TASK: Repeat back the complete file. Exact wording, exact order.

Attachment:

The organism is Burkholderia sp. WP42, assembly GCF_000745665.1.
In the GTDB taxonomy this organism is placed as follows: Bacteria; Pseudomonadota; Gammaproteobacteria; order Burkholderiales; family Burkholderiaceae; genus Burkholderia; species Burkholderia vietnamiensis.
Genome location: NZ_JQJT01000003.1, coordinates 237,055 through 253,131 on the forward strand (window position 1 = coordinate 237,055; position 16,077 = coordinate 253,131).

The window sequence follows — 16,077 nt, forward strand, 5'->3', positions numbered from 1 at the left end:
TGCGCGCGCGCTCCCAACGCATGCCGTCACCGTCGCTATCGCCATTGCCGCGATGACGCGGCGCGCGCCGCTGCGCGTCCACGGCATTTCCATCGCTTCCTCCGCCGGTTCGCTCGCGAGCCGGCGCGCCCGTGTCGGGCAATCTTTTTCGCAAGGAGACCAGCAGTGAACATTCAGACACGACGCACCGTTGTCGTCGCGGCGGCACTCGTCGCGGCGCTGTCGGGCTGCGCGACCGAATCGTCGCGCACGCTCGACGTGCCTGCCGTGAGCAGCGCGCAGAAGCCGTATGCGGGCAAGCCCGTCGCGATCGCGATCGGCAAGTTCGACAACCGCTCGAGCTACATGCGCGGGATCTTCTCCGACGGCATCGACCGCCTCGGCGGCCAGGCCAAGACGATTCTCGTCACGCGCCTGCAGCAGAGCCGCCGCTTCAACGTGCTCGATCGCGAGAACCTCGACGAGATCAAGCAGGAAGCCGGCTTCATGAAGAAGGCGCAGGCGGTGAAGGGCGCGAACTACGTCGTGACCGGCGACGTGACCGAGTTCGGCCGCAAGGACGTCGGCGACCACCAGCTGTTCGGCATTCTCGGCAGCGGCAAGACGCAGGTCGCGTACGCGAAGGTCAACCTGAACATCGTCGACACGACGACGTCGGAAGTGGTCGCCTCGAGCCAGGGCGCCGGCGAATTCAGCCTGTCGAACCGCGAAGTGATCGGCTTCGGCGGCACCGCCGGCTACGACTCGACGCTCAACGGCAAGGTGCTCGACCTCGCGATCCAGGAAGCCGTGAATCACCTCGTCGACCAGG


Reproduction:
The organism is Burkholderia sp. WP42, assembly GCF_000745665.1.
In the GTDB taxonomy this organism is placed as follows: Bacteria; Pseudomonadota; Gammaproteobacteria; order Burkholderiales; family Burkholderiaceae; genus Burkholderia; species Burkholderia vietnamiensis.
Genome location: NZ_JQJT01000003.1, coordinates 237,055 through 253,131 on the forward strand (window position 1 = coordinate 237,055; position 16,077 = coordinate 253,131).

The window sequence follows — 16,077 nt, forward strand, 5'->3', positions numbered from 1 at the left end:
TGCGCGCGCGCTCCCAACGCATGCCGTCACCGTCGCTATCGCCATTGCCGCGATGACGCGGCGCGCGCCGCTGCGCGTCCACGGCATTTCCATCGCTTCCTCCGCCGGTTCGCTCGCGAGCCGGCGCGCCCGTGTCGGGCAATCTTTTTCGCAAGGAGACCAGCAGTGAACATTCAGACACGACGCACCGTTGTCGTCGCGGCGGCACTCGTCGCGGCGCTGTCGGGCTGCGCGACCGAATCGTCGCGCACGCTCGACGTGCCTGCCGTGAGCAGCGCGCAGAAGCCGTATGCGGGCAAGCCCGTCGCGATCGCGATCGGCAAGTTCGACAACCGCTCGAGCTACATGCGCGGGATCTTCTCCGACGGCATCGACCGCCTCGGCGGCCAGGCCAAGACGATTCTCGTCACGCGCCTGCAGCAGAGCCGCCGCTTCAACGTGCTCGATCGCGAGAACCTCGACGAGATCAAGCAGGAAGCCGGCTTCATGAAGAAGGCGCAGGCGGTGAAGGGCGCGAACTACGTCGTGACCGGCGACGTGACCGAGTTCGGCCGCAAGGACGTCGGCGACCACCAGCTGTTCGGCATTCTCGGCAGCGGCAAGACGCAGGTCGCGTACGCGAAGGTCAACCTGAACATCGTCGACACGACGACGTCGGAAGTGGTCGCCTCGAGCCAGGGCGCCGGCGAATTCAGCCTGTCGAACCGCGAAGTGATCGGCTTCGGCGGCACCGCCGGCTACGACTCGACGCTCAACGGCAAGGTGCTCGACCTCGCGATCCAGGAAGCCGTGAATCACCTCGTCGACCAGG